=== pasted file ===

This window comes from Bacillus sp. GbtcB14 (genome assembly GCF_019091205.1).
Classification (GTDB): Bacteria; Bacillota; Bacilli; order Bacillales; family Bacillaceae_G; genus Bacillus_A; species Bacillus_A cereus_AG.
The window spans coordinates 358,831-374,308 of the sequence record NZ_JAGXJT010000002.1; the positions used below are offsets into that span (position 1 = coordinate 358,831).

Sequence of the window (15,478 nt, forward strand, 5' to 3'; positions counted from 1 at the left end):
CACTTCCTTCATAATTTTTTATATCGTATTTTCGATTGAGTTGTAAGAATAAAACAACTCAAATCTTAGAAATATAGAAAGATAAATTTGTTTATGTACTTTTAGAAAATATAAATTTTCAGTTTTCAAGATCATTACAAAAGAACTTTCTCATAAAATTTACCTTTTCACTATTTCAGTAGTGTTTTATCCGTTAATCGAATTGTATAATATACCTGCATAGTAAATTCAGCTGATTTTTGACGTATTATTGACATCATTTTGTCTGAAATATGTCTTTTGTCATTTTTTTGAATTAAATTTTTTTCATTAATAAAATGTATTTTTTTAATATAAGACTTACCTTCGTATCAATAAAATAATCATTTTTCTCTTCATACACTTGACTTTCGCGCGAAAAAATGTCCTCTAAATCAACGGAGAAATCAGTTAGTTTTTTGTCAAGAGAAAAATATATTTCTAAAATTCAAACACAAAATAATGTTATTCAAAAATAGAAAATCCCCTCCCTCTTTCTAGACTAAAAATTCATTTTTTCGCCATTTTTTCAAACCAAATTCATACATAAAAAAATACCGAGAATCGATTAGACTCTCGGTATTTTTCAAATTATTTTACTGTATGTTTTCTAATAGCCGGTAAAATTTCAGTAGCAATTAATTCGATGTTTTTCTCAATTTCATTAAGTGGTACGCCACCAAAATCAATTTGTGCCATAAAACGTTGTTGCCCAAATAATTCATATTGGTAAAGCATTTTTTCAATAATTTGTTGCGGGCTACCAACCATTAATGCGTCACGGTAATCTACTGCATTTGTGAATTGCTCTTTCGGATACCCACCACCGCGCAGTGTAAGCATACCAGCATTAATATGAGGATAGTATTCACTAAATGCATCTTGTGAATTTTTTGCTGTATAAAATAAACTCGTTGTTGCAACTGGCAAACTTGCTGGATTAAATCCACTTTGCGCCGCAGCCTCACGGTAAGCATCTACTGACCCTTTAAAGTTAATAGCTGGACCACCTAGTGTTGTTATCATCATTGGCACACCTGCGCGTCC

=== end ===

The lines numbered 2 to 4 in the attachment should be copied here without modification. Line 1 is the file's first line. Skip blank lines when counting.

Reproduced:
Classification (GTDB): Bacteria; Bacillota; Bacilli; order Bacillales; family Bacillaceae_G; genus Bacillus_A; species Bacillus_A cereus_AG.
The window spans coordinates 358,831-374,308 of the sequence record NZ_JAGXJT010000002.1; the positions used below are offsets into that span (position 1 = coordinate 358,831).

Sequence of the window (15,478 nt, forward strand, 5' to 3'; positions counted from 1 at the left end):